EMERGING MARKETS-Stocks head for weekly loss; forint hit by data
LONDON Jan 25 (Reuters) - The Hungarian forint hit 10-day lows versus the euro on Friday after poor economic data reinforced rate cut expectations while weakness in Asia took emerging equities to their lowest since early January.
Central European currencies failed to recover despite a buoyant IFO business sentiment reading in Germany.
The forint fell 0.6 percent, approaching recent 7-month lows as poor retail sales suggested the central bank could extend its rate cutting campaign. The Polish data on Thursday pushed the zloty to a 5-month low.
"If you look at Central Europe you see a lot of weakness... In Hungary we again had a batch of horrible numbers so with the exceptions of a few credits such as Turkey the picture is still very depressed," said Luis Costa, head of CEEMEA FX and fixed income strategy at Citi.
"It's a very grey picture which reinforces that the currencies won't perform well."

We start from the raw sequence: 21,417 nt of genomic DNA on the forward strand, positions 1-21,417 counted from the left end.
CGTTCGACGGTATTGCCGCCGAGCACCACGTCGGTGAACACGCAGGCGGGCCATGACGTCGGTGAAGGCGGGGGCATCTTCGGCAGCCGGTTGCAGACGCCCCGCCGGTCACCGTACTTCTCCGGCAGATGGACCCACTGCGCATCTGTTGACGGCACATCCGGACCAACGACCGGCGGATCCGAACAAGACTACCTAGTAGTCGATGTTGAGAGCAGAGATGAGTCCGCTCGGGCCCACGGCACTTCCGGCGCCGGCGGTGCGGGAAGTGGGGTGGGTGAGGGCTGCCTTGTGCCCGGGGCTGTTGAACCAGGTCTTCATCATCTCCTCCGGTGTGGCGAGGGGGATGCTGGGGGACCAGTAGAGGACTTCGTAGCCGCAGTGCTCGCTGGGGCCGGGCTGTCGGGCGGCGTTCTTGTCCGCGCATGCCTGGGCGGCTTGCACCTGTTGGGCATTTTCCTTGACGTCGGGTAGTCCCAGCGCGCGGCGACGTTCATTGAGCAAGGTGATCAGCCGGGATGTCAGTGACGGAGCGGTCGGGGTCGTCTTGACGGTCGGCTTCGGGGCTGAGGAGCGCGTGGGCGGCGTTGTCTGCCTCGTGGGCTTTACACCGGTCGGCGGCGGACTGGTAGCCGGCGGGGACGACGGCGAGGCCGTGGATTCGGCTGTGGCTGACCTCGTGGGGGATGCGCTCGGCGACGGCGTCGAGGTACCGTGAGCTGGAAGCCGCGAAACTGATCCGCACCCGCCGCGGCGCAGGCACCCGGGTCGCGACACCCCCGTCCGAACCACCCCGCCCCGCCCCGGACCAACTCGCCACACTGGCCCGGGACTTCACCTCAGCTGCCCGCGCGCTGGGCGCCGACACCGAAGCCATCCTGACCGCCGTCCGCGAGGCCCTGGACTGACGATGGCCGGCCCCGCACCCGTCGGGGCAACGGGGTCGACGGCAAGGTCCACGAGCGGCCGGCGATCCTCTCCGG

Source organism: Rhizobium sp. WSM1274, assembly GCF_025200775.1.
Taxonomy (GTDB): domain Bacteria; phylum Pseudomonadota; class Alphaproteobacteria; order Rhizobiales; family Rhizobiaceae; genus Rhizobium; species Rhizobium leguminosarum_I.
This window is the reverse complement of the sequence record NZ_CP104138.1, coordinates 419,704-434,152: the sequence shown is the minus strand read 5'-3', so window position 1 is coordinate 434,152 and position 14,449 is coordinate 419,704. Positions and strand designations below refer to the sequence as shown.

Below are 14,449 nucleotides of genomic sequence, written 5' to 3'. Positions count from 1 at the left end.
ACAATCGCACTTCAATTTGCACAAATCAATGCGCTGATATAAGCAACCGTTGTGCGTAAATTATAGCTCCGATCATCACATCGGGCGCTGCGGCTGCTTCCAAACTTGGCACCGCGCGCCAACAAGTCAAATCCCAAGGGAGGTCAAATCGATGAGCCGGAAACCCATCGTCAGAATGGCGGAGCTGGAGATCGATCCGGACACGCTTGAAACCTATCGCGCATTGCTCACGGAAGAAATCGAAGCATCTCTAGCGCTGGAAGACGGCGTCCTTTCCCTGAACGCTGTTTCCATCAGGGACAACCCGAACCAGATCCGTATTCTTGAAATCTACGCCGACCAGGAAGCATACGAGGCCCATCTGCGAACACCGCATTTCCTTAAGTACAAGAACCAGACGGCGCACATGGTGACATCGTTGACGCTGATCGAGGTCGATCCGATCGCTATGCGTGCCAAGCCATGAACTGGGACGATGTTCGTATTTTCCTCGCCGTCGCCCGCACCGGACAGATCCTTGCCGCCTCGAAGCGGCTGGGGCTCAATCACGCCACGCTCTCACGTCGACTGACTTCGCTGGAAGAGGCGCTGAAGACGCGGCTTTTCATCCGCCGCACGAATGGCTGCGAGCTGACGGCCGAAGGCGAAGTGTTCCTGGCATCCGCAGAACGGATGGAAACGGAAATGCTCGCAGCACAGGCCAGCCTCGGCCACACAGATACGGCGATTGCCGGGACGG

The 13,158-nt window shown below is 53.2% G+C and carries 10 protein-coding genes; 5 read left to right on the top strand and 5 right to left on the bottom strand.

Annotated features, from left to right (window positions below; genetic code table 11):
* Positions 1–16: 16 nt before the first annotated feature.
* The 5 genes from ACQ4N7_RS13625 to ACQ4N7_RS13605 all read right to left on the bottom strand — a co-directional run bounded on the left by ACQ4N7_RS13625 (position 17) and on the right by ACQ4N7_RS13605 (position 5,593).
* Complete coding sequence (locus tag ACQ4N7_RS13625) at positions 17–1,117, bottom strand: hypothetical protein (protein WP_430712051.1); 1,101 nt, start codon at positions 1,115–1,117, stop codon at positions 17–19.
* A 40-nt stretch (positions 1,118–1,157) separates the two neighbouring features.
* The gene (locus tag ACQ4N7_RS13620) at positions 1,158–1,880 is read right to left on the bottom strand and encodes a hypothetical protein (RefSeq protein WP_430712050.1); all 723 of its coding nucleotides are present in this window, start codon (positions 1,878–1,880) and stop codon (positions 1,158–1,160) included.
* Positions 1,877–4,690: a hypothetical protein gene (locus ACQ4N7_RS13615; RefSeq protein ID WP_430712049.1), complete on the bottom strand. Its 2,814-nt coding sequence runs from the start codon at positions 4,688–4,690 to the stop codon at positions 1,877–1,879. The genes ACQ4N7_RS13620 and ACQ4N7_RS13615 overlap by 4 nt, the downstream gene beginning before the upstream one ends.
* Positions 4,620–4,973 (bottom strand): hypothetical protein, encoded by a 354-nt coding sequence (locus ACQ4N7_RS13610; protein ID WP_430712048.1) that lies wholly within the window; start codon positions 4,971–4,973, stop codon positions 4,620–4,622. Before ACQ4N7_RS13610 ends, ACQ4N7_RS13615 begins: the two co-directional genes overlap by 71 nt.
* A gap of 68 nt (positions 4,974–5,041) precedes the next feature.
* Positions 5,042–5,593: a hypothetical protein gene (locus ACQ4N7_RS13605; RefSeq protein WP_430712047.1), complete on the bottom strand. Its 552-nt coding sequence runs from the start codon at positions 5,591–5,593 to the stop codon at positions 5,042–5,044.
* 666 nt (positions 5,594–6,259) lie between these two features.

Central European stock markets in Warsaw and Budapest however inched up, benefiting from gains in Western Europe.
Broader emerging equities lost 0.3 percent trimming 2013 gains to just 1.2 percent and on track for the biggest weekly loss since mid-November. The losses were driven by weakness in Asia where currencies' strength against the yen and dollar is causing foreigners to dump shares.
But in emerging Europe, the rouble jumped half a percent to trade under 30 per dollar for the first time since May 2012, supported by local tax payments and inflows to local bond markets.
Russian stocks rose 0.7 percent while Turkish and South African equities slipped off record highs hit on Thursday.
Trading at around 9 per dollar, the South African rand remained close to April 2009 lows hit earlier this week.
"There is a risk of further weakness in the rand, especially as a weaker currency seems to be a desirable outcome for the central bank," Societe Generale said in a note.
The rand was also supported by gains on South African bonds as buyers crept back after this week's selloff.